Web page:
Category Archives: OUR BEST POSTS

Disembodied speech

Dogma: You are to believe this without question.

My housemate attended Empowerment Temple, and idolized its pastor, Jamal Harrison Bryant.  He told me this exchange he heard in the reception line after a service.

Jamal Harrison Bryant told this man, “God told me to tell you [thus-and-so].”  The man said, “I don’t believe that.”  Bryant answered, “If you don’t believe that, then you don’t believe God.”

Hearing this, I was incensed.  This epitomized what we call “disembodied speech.”

Continue reading Disembodied speech

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Two (or more) views of the Kingdom

The term “kingdom of heaven” or “kingdom of God” meant different things to different people in New Testament times.  What it meant to Jesus appears to me to be different from what it meant to the early church, the Gospel writers, and even the Twelve.

On the one hand, I will set forth below what it meant to everyone but Jesus.  On the other hand, if the reader is content to accept what I just said without proof, the reader may be happiest to skip the rest of this chapter, and the next, and instead go straight to “Jesus’ words about ‘the Kingdom‘”.  Some of this stuff gets really technical.

Continue reading Two (or more) views of the Kingdom

Jesus is not coming soon — or ever

“The end of all things is at hand.”
— 1 Peter 4:7

The first time I was told, “Jesus is coming soon,” I was twelve years old, in seventh grade.  My friends and I had no reason to doubt it.  We thought, “He might come tonight.  Or tomorrow.  But it could be tonight.”  We lived in breathless anticipation.

For me, it all began to unravel seven years later, albeit it hasn’t finished unraveling yet.

Continue reading Jesus is not coming soon — or ever

Jesus’ words about “the Kingdom”

When I first conceived The Way of Peace, I set myself the task of accounting for every time Jesus used the word “Kingdom” in the Synoptics, the end being to demonstrate that what I call “peace of mind” is what Jesus called “the Kingdom.”  This task will remain unfinished.  I decided that only 41 of those sayings were authentic.  Some will be examined more than once, from different angles; others won’t be examined at all, either because I don’t understand them myself or because they’re hard to relate to The Way of Peace.

Here and now

The first difference between what Jesus taught about the Kingdom and what everyone else believed (as set forth in the previous chapters):  Jesus portrayed the Kingdom as not coming, but present.  It’s as if he was telling people, “The kingdom you seek is already present, here and now.”  Emphasis is added in these quotations:

Matthew 5.3: “Blessed are the poor in spirit, for theirs is the kingdom of heaven.

Matthew 5.10: “Blessed are those who are persecuted for righteousness’ sake, for theirs is the kingdom of heaven.”

Matthew 13.31: He put before them another parable: “The kingdom of heaven is like a mustard seed that someone took and sowed in his field;”

Matthew 13.33: He told them another parable: “The kingdom of heaven is like yeast that a woman took and mixed in with three measures of flour until all of it was leavened.”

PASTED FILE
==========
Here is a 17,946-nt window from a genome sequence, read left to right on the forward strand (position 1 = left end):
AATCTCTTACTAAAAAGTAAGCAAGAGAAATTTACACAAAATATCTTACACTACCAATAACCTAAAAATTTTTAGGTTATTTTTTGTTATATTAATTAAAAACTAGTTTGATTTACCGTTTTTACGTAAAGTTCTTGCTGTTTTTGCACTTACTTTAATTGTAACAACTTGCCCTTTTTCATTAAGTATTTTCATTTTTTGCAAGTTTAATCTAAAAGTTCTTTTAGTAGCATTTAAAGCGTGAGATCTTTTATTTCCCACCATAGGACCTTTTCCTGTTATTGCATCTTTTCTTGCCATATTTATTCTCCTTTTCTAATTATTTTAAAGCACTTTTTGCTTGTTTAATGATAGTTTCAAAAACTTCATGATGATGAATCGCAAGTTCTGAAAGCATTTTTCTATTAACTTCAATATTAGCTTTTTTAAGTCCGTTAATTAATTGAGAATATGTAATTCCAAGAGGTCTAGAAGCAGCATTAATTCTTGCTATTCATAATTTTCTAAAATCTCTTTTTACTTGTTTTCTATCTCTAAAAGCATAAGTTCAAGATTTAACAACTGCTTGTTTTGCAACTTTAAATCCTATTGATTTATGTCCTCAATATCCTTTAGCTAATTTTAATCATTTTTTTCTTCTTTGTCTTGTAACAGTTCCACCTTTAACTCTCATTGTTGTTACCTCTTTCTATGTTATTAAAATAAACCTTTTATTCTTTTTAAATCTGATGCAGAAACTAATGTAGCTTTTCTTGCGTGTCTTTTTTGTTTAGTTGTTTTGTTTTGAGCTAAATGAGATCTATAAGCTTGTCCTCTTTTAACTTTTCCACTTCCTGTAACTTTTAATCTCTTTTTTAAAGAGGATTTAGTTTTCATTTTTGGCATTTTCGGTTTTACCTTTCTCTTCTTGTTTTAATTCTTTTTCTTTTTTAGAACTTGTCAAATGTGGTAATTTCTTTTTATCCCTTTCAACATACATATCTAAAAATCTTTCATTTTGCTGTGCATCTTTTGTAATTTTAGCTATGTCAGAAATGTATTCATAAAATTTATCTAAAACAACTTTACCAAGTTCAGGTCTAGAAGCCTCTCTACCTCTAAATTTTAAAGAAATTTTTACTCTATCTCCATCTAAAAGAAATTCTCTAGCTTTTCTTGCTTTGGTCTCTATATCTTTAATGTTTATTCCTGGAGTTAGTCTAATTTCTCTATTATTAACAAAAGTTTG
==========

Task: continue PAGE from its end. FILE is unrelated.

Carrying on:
Matthew 13.44: “The kingdom of heaven is like treasure hidden in a field, … “

And in direct contrast to the Synoptic Apocalypse’s forecast of “signs” of the Kingdom’s coming (Matthew 24:29, Mark 13:24-25, Luke 21:25-26), we have Luke 17:20-21:

20Once Jesus was asked by the Pharisees when the kingdom of God was coming, and he answered, “The kingdom of God is not coming with things that can be observed; 21nor will they say, ‘Look, here it is!’ or ‘There it is!’ For, in fact, the kingdom of God is among you.”

There is a question of whether “among you” should properly be translated “within you.”

Bookmarks

No one’s going to read this all at one sitting.  A click on any of the links below will take you to that part of the text.  Then ALT+LEFT will bring you back here.

Proximity — Matthew 4:17, Mark 1:15
Focality: The treasure and the pearl — Matthew 13:44-46
Growth
The mustard seed — Matthew 13:31, Mark 4:30, Luke 13:18
The yeast — Matthew 13:33, Luke 13:20
Children
Greatness — Matthew 18:3-4
To whom the Kingdom belongs — Matthew 19:14, Mark 10:14-15, Luke 18:16-17
The rich man — Matthew 19:23-24, Mark 10:23-25, Luke 18:24-25
Other
Matthew 5:20
Matthew 23:13
Mark 12:34
Luke 6:20
Luke 9:62

Proximity

Jesus speaks to this at Matthew 4:17 and Mark 1:15.  Here I prefer the King James Version; Matthew 4:17:

17From that time Jesus began to preach, and to say, Repent: for the kingdom of heaven is at hand.

The Kingdom is present, not future; and it is available to you.

Focality: The treasure and the pearl

Matthew 13:

44“The kingdom of heaven is like treasure hidden in a field, which someone found and hid; then in his joy he goes and sells all that he has and buys that field.

45“Again, the kingdom of heaven is like a merchant in search of fine pearls; 46on finding one pearl of great value, he went and sold all that he had and bought it.”

An oxymoron: grace is free to anyone who’ll pay the price.

Many people, including almost all the homeless men I know, believe in what Dietrich Bonhoeffer called “cheap grace.”  An easy gateway to that mistaken belief is Romans 6:23: